Industry Trend Analysis - Chinese Tech Stocks Blow US Counterparts Away: 3 Reasons Why - APR 2018

BMI View: Chinese technology stocks have been enjoying a better run than their US peers owing to more protectionist regulations, heavily diversified revenue streams and brighter prospects in the telecoms market. A long-term correction in prices is expected, but the short term will reward Chinese tech investors.

China technology stocks have been on an absolute tear compared to their US counterparts. The MSCI China Information Technology Index, which counts the likes of Alibaba and Tencent Holdings as constituents, returned 624.7% from end-2011 to end-2017, while its US counterpart, the MSCI US Information Technology Index, returned only 167.2%, with that index including Facebook and Alphabet as part of its make-up.

Returns From Chinese Tech Companies Outstanding
MSCI China IT Index v MSCI US IT Index
Note: Index normalized with 31/12/2011 = 100. Normalized index values are end-year values. Source: Bloomberg, BMI

We identify three key areas which have allowed China's technology industry to outpace Silicon Valley.

Regulations: Protectionist, Data Collection Laws Lax

Competition and Internet regulation in China, despite being rigid and prescriptive, are positive for its tech companies. While the US, through the Federal Trade Commission and the Federal Communications Commission regularly intervene in the market to promote competition, Chinese tech companies are relatively sheltered by the State Internet Information Office, which oversees Internet content in China. Through the state-administered firewall, Chinese citizens are blocked from accessing foreign mainstream social media, such as Facebook and Twitter, as well as search engines such as Google, allowing companies such as Renren and Sina Weibo to operate in China without any meaningful competition.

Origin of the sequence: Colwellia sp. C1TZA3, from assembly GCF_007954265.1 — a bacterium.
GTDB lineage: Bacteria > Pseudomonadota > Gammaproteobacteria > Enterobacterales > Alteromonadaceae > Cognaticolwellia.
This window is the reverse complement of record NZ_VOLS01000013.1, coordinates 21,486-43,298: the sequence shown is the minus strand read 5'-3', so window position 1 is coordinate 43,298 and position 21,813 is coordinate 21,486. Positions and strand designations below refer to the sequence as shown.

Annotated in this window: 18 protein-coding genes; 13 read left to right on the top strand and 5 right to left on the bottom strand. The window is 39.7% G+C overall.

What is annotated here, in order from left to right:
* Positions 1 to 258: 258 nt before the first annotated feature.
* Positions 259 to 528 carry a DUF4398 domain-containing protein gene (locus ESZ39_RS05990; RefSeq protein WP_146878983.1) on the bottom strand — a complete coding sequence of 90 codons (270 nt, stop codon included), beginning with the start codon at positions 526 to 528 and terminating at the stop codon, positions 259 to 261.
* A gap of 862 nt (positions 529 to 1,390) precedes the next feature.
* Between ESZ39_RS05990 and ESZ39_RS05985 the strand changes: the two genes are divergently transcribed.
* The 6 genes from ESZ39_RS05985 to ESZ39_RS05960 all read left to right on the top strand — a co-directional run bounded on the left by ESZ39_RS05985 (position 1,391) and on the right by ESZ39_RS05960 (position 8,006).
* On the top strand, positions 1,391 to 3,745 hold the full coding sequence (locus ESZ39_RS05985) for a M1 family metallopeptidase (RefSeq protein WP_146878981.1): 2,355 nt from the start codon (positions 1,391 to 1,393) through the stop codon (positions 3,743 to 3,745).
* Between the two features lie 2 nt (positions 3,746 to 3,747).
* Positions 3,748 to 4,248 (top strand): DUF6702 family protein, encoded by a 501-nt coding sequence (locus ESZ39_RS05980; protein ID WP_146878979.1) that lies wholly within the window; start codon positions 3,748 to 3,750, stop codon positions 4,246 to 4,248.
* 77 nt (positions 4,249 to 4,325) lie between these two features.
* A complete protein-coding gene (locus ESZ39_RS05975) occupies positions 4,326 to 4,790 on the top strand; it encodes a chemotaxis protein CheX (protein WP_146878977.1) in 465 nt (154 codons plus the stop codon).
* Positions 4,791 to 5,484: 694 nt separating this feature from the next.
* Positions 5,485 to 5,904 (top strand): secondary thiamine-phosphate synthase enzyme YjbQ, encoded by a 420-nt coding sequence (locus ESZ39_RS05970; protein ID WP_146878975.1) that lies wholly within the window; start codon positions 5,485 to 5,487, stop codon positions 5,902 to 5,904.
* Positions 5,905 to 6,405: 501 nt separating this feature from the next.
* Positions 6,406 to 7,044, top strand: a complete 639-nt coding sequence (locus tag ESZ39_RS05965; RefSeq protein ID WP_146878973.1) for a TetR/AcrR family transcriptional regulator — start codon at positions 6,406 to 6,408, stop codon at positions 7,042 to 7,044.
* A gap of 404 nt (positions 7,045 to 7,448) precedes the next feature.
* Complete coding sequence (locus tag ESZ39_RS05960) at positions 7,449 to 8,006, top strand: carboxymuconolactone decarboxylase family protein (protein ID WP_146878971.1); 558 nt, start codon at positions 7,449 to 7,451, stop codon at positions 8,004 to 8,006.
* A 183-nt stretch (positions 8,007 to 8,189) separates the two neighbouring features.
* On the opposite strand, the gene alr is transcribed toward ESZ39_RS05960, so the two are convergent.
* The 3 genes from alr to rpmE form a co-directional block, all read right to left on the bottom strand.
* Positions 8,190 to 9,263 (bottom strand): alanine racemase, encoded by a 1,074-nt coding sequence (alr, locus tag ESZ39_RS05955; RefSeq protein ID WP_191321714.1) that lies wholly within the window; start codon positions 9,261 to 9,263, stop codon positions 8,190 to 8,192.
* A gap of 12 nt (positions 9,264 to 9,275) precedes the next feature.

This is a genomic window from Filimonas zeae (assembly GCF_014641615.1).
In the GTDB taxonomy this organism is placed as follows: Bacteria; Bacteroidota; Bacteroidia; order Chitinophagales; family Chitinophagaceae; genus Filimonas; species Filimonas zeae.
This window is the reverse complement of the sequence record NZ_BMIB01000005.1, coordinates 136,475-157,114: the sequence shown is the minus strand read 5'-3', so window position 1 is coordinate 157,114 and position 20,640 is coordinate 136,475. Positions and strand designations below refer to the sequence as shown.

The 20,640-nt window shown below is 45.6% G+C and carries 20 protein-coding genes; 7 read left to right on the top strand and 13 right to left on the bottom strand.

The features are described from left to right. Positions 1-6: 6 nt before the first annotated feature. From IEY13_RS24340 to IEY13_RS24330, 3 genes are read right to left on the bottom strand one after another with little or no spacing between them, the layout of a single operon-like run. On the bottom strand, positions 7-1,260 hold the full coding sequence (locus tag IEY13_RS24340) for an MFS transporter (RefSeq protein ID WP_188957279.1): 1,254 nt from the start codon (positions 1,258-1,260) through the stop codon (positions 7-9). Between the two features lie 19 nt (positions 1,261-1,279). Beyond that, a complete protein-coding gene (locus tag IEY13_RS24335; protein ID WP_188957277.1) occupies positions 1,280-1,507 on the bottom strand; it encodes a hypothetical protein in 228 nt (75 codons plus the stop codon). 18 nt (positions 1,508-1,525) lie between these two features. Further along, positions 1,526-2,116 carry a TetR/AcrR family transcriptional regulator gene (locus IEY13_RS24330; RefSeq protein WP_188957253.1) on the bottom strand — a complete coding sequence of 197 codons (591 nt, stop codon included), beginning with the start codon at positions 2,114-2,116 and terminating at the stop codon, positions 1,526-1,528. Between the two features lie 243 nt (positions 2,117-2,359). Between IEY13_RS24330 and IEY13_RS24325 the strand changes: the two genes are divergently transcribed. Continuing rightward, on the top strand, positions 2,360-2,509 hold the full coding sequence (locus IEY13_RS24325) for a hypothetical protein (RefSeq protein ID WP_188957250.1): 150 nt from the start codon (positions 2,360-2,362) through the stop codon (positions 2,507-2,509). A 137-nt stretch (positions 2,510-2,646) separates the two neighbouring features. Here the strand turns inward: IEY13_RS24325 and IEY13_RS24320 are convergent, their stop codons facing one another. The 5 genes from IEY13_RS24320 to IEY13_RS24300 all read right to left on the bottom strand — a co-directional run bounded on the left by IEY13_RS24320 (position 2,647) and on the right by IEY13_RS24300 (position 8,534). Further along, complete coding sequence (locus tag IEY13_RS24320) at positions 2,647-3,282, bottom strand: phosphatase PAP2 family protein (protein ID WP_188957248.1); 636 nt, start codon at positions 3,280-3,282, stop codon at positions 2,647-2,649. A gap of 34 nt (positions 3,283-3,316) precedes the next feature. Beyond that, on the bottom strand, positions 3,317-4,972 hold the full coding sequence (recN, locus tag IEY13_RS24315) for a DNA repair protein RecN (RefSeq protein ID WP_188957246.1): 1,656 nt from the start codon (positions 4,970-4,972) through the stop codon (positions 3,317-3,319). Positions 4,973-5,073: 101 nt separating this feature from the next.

Chinese tech companies also collect a significant amount of user data, as laws governing data collection are relatively nascent and written in such a way that interpretation of those rules can be a broad as the state needs it to be in any particular situation. The downside is that the data collected must be shared with the Chinese government. Collection of such data has become a significant pillar in the strategies of these companies, which have expanded aggressively into other emerging markets where such laws on data are also lax. Alibaba has expanded into Russia successfully with its T-Mall and AliExpress platforms, and is in the midst of cementing its position in Southeast Asia via its acquisition of Lazada. In developed markets, where laws on data are more stringent, Chinese companies have struggled to gain traction.

Chinese Laws Create More Regulated, Uncompetitive Environment
US and China Operational Risk Metrics
Source: BMI Operational Risk Index. 100 = Lowest risk. 0 = highest risk. Score shown is the country-specific score.

Revenue Streams: Mobile Payments, AI